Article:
Semi-automating the reading programme for a historical dictionary project
This paper describes the resources and software procedures used or developed in a major enabling step towards the revision of the scholarly reference work A Dictionary of South African English on Historical Principles (DSAE, Silva et al. 1996), namely the semi-automatic generation of a digitally-sourced lexical database on which new and updated dictionary entries will be based; as well as the addition, in parallel, of a new corpus of South African English (SAE) to the project. Drawing on online data sources and an extensive list of known SAE word forms, we have developed a software toolchain to gather, encode, annotate and collate textual sources, producing: (i) a 3.1-billion part-of-speech-annotated corpus of South African English; (ii) a lexical database of illustrative quotations for over 20,000 known SAE word forms, available for selection at the entry-revision stage; and (iii) a list of potential new variant spellings and headword inclusion candidates. These steps replace, where recent electronic sources are concerned, the mechanical aspects of quotation gathering, normally undertaken manually through a reading programme requiring years of teamwork to acquire sufficient coverage (cf. Hicks 2010).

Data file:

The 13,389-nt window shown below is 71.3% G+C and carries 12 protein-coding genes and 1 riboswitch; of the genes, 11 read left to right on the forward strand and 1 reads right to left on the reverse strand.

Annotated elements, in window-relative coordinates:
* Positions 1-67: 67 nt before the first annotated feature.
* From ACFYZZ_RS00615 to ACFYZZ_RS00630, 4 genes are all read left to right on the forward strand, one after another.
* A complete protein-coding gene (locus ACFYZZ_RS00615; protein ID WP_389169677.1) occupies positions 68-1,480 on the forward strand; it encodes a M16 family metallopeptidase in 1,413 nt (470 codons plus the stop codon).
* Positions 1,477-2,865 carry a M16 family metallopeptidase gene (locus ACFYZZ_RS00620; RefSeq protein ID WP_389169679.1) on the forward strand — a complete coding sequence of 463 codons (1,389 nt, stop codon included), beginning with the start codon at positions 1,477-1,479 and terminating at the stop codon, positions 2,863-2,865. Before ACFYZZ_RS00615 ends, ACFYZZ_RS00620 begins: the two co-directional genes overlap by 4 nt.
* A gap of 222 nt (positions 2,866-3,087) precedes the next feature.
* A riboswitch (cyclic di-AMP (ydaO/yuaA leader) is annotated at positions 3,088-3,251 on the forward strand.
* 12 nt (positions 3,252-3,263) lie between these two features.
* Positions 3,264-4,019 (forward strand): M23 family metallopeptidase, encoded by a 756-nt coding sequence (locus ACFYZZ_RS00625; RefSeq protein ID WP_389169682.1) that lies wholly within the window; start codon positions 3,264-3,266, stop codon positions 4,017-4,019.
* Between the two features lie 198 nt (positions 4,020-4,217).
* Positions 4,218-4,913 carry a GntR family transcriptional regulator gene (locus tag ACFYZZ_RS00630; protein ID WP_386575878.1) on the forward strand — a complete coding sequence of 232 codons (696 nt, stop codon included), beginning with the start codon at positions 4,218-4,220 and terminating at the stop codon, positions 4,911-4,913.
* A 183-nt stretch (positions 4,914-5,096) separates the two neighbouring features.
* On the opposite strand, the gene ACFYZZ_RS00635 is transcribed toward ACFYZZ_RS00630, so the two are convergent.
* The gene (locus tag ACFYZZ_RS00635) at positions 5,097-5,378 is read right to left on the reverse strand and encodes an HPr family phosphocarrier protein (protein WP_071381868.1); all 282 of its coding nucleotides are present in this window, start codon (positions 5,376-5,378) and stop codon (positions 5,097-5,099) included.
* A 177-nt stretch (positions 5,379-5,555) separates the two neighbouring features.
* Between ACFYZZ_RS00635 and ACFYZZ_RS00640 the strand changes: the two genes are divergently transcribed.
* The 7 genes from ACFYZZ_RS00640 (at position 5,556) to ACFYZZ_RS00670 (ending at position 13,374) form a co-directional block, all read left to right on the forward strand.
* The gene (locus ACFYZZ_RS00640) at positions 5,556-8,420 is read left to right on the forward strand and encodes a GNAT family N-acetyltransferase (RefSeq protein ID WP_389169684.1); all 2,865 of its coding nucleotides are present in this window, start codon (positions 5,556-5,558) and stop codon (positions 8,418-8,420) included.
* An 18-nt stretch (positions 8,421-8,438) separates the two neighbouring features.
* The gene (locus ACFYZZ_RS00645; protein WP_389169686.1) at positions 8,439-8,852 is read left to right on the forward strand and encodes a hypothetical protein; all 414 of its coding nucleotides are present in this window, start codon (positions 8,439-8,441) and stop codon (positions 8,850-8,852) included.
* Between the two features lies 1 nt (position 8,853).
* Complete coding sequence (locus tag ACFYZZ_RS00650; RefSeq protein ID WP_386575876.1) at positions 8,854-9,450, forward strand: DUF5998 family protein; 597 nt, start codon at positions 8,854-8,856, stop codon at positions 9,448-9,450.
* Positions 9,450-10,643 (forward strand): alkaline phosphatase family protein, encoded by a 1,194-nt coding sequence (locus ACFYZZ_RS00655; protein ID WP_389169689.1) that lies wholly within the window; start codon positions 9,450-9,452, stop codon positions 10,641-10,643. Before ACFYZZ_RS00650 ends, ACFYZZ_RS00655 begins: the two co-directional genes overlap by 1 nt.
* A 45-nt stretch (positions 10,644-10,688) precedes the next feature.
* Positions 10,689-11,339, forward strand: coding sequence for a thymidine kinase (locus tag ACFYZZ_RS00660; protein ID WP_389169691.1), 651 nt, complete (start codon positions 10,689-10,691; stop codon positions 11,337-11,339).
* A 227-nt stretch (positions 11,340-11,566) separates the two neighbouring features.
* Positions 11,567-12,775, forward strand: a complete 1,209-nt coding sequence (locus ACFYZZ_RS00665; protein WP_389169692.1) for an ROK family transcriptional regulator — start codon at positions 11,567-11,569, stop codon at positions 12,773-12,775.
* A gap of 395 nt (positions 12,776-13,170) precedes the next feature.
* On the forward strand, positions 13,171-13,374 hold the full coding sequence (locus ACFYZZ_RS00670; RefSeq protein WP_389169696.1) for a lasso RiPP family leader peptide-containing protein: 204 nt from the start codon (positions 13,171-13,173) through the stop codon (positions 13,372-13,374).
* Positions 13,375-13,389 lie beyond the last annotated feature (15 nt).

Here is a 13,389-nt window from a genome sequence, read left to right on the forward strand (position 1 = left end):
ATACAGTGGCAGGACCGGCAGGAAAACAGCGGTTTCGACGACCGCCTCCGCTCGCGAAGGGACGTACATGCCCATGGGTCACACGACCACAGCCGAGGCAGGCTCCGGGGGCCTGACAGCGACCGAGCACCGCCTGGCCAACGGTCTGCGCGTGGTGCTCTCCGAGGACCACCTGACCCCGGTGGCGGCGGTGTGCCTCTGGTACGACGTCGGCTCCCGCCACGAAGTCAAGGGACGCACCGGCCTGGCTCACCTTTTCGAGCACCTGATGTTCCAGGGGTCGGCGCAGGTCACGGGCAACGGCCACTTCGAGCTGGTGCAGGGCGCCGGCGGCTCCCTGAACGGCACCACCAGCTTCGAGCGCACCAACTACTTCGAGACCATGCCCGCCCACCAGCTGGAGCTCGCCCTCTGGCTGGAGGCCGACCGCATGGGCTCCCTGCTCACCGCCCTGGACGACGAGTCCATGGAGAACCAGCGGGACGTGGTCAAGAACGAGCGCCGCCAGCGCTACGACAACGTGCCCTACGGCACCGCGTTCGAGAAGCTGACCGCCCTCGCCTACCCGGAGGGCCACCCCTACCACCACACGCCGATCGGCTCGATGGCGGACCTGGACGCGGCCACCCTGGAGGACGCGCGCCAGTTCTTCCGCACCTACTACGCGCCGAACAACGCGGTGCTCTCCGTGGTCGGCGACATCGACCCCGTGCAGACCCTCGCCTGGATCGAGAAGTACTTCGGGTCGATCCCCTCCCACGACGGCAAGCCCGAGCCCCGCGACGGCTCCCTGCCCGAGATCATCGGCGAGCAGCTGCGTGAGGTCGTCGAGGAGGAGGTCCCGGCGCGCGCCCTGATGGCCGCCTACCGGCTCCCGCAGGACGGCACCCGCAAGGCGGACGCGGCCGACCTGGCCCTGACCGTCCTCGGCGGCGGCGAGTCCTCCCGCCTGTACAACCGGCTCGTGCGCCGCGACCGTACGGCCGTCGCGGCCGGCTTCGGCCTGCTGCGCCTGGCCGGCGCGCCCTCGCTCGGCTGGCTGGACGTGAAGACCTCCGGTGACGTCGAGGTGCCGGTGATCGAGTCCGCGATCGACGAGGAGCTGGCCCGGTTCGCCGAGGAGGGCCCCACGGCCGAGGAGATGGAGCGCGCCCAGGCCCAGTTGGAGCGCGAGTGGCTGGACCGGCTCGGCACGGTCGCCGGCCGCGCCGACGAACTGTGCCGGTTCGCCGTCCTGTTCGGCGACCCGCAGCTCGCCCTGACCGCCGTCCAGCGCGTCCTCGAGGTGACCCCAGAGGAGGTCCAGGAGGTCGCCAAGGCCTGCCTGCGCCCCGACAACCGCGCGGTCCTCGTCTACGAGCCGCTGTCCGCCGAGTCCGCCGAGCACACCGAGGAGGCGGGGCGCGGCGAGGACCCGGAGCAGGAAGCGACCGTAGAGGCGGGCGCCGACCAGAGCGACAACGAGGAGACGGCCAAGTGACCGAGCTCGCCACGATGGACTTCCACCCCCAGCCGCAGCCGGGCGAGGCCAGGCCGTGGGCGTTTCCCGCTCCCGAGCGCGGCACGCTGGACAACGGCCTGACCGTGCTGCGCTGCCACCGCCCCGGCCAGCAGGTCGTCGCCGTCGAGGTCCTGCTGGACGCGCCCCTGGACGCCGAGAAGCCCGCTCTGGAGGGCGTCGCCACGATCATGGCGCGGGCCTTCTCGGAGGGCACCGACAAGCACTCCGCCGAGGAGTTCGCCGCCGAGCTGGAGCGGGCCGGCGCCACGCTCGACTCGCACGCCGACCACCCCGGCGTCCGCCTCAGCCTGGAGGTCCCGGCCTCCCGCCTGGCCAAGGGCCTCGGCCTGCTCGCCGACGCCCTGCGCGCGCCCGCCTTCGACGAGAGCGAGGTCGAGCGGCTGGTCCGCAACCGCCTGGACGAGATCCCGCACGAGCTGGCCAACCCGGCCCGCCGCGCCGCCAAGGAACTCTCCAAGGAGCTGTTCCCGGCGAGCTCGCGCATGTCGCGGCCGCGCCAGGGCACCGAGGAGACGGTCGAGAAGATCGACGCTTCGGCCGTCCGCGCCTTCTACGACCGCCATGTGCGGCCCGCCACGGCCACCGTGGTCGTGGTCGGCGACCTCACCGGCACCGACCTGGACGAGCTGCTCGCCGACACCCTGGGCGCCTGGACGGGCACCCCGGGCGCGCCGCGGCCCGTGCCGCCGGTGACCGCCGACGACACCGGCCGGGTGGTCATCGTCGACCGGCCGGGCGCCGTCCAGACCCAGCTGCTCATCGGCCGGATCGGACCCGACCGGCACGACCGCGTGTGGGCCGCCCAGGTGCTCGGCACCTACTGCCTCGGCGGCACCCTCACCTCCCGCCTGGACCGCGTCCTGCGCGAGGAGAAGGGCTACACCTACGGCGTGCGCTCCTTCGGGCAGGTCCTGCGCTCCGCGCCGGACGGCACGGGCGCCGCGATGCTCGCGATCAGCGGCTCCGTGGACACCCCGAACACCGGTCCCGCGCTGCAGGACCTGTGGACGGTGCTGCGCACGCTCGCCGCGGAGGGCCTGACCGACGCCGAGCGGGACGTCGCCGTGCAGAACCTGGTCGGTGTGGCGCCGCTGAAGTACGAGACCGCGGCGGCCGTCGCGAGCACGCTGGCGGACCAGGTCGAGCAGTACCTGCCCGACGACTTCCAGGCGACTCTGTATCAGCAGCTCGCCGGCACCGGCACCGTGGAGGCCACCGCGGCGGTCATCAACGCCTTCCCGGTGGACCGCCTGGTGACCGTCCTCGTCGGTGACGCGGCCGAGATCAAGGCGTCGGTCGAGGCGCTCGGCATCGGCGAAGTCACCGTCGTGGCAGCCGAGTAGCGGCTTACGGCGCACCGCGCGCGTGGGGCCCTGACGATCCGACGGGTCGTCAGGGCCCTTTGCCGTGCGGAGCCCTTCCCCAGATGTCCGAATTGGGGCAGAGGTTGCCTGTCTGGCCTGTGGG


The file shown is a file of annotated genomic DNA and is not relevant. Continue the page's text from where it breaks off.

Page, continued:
Keywords: corpora, dictionary workflows, historical lexicography, language varieties, lexical databases, reading programmes, South African English